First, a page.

22. A method of controlling temperature for a fusing system comprising a fuser roller, a pressure roller arranged parallel to the fuser roller for providing pressure to a medium passing between the fuser roller and the pressure roller, and a heater external to the fuser roller and applying heat to the fuser roller when the heater is operated to apply heat, the method comprising:
reducing heat provided by the heater, by decreasing a voltage and power that remains positive while being applied to the heater, when a temperature of the heater is determined to be above a predetermined temperature, a temperature of the fuser roller is determined to be above a predetermined temperature, and a temperature of the pressure roller is determined to be above a predetermined temperature.
23. The method of claim 22, wherein the predetermined temperature for the heater is a maximum heater temperature of about 250 C.
24. The method of claim 22, further comprising:
increasing heat provided by the heater, by increasing the voltage and power applied to the heater from a level of the decreased voltage and power, when the temperature of the heater is determined to fall below a predetermined target heater temperature after reducing heat provided by the heater, by decreasing the voltage and power applied to the heater, when the temperature of the heater is determined to be above a predetermined maximum heater temperature.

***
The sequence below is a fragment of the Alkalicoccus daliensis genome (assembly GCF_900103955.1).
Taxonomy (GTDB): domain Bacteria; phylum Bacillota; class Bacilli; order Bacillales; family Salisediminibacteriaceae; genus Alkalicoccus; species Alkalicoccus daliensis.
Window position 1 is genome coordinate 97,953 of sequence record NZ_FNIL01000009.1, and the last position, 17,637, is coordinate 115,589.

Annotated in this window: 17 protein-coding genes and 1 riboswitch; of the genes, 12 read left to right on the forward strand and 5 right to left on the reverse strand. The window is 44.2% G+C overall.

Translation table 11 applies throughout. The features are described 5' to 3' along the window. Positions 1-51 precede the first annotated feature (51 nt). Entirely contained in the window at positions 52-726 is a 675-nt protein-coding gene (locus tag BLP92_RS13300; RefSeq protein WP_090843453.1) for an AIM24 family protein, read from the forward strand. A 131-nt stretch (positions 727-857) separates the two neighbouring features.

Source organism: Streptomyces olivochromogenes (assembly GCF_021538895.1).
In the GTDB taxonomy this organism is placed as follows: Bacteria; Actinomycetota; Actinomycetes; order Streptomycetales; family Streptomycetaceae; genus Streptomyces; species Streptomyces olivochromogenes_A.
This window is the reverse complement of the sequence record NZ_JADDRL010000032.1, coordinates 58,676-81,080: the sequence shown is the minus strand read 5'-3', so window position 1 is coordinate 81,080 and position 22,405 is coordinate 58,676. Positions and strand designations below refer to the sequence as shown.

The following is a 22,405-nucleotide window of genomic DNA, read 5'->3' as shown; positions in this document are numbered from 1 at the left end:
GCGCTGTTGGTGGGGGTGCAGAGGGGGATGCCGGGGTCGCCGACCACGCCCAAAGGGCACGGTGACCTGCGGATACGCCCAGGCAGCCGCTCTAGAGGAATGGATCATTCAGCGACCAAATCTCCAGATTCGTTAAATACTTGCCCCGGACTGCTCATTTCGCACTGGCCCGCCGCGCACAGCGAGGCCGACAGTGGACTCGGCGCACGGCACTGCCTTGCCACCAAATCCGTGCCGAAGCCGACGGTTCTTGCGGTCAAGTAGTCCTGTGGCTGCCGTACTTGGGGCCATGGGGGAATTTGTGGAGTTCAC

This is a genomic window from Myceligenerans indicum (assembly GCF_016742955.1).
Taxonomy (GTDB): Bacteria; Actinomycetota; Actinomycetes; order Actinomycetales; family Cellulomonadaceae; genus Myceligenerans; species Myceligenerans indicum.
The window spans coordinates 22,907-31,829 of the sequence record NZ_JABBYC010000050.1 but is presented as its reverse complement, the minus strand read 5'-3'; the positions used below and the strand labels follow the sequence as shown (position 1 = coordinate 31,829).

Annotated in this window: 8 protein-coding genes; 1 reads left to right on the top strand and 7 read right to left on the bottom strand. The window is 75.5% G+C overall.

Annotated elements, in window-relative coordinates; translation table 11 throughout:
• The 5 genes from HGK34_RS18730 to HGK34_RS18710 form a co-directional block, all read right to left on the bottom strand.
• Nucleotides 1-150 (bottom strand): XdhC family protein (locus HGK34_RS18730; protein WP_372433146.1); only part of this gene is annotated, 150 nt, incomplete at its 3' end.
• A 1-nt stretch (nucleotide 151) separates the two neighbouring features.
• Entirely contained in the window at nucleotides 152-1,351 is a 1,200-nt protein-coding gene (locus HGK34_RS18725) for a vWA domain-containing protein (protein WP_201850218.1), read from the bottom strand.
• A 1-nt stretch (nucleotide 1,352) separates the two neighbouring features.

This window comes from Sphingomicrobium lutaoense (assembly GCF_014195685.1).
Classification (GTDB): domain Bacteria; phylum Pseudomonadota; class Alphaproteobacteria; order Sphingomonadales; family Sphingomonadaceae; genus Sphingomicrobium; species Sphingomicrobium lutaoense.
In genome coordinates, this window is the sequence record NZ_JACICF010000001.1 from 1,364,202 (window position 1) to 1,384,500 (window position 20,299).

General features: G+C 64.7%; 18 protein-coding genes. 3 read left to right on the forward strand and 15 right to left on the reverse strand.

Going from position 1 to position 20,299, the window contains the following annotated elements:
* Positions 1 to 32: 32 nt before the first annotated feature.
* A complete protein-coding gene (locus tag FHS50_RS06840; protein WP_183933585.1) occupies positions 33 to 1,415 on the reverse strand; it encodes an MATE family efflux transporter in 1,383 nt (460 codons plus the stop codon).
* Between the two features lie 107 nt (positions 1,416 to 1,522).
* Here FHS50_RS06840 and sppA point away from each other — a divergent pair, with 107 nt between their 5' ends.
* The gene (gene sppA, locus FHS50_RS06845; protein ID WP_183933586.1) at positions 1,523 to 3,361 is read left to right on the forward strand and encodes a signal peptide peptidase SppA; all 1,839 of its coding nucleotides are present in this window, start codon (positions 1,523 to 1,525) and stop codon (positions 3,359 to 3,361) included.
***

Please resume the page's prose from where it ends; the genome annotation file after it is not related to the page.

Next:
25. The method of claim 22, wherein when the temperature of the heater is determined to be above a predetermined maximum heater temperature, the heater is operated not to apply heat.
26. The method of claim 22, further comprising:
reducing the heat provided by the heater when the fuser roller is determined to not be rotating.
27. The method of claim 26, wherein when the fuser roller is determined to not be rotating, the heater is operated not to apply heat.
28. The method of claim 22, further comprising:
reducing the heat provided by the heater when the temperature of the fuser roller is determined to be above a predetermined operating temperature.
29. The method of claim 28, wherein the predetermined operating temperature is about 180 C.
30. The method of claim 28, wherein when the temperature of the fuser roller is determined to be above a predetermined operating temperature, the heater is operated not to apply heat.